Probably the best part is that it’s not cause he’s going crazy from being alone for so long, it’s just how he is and that’s awesome.
I not only thought of Watney as a close friend, but I felt like I lived on Mars in this book. You’re constantly aware of how much depends on every little thing not screwing up, how dependent someone is on things we take for granted on a planet that’s actually hospitable to life. And then everything goes wrong.
Which brings me to really the only kind of awkward thing about the book. With the way it’s set up (through log entries and third person omniscient when not with Watney), Andy Weir kind of has to go out of his way to tell you how things are going wrong. Suddenly, you’re brought out of the narrative to be informed how the constant pressure on one area caused the wearing down of material and suddenly … HUGE problem occurs.
Otherwise, I had a blast with this book. The narration by R.C. Bray was top notch. Not that I know anything different, but he nailed the sarcasm and wit of Watney and made this book go more than smoothly. I thought of him as Watney and completely forgot about the narration. That’s when you know it’s good.
This is one of those audiobooks I finished in such a short time because it’s all I wanted to do. I usually have audiobooks for the commute, but this is one you find yourself listening to at every possible moment. That’s when I know I’ve found gold. Eureka, put down what you’re reading and jump on The Martian train (I haven’t lost my metaphors have I?).
5 out of 5 Stars (Cause everything worked together to make this one damn fine read)
Puttering About in a Strange Land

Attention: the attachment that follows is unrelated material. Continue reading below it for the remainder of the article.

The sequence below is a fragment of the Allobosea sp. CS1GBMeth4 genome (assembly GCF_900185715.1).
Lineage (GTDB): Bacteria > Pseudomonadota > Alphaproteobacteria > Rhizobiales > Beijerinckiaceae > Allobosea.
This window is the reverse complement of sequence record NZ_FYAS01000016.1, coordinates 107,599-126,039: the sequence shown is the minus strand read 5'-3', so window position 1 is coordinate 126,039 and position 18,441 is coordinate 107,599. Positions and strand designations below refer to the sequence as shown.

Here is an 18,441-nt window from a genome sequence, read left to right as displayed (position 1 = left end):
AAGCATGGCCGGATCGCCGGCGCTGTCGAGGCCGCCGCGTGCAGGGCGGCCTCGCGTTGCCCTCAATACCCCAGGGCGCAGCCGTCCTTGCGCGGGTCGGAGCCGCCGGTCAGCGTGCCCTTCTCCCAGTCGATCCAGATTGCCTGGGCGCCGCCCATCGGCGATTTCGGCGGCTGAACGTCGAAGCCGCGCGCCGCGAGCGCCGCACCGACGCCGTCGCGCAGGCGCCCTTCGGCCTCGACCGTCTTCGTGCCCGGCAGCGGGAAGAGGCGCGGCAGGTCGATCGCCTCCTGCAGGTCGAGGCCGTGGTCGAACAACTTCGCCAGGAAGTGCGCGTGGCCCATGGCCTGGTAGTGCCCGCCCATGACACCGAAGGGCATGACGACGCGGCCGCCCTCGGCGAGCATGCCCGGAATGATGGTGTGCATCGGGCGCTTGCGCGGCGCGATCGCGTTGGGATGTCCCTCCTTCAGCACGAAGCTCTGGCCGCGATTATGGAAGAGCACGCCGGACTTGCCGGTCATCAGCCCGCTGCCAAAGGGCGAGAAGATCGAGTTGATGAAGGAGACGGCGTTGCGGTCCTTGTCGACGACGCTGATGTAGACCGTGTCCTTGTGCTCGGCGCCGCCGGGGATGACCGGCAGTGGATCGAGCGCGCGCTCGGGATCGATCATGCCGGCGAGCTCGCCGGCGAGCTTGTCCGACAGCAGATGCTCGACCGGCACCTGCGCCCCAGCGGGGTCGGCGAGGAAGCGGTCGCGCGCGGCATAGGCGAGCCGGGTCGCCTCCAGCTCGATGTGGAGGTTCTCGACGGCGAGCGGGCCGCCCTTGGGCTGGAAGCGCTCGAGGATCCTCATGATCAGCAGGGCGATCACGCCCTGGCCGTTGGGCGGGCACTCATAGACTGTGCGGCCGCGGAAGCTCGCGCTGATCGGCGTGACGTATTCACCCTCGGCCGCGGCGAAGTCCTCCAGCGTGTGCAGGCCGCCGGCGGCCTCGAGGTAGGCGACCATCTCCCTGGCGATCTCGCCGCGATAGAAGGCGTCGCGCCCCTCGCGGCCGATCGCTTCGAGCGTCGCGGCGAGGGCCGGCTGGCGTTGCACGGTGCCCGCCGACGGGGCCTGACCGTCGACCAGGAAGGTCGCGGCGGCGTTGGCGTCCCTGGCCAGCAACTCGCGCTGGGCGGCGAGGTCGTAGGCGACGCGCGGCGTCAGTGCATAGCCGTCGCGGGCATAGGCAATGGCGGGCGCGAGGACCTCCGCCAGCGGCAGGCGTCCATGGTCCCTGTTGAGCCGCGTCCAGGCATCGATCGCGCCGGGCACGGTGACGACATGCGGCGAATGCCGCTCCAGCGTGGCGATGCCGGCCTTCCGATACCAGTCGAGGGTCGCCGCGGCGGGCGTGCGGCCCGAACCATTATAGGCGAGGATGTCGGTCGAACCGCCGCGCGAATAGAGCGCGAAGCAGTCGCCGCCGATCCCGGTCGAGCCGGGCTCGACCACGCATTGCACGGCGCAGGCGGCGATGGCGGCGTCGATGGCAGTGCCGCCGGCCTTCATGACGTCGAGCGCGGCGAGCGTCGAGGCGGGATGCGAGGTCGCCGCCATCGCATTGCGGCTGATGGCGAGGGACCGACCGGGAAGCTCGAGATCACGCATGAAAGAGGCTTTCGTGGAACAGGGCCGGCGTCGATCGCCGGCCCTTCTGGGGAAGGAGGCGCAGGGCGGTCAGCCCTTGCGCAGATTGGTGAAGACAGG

By Philip K. Dick; Performed by Luke Daniels, Kate Rudd, Amy McFadden
Publisher: Brilliance Audio
[UNABRIDGED] – 11 hours
Themes: / marriage / boarding school / literary / infidelity /
When Roger and Virginia Lindhal enroll their son Gregg in Mrs. Alt’s Los Padres Valley School in the mountains of Southern California, their marriage is already in deep trouble. Then the Lindhals meet Chic and Liz Bonner, whose two sons also board at Mrs. Alt’s school. The meeting is a catalyst for a complicated series of emotions and traumas, set against the backdrop of suburban Los Angeles in the early fifties. The buildup of emotional intensity and the finely observed characterizations are hallmarks of Philip K. Dick’s work.This is a realistic novel filled with details of everyday life and skillfully told from three points of view. It is powerful, eloquent, and gripping.
Puttering About in a Small Land (written 1957 but first published in 1985) feels very different from Philip K Dick’s usual stuff. It’s a dark and funny slow-burn set in 1950s Southern California, but there are no simulacra, no time slips, and no telepaths, and the only artificial reality is the one built out of society’s expectations of suburban married life.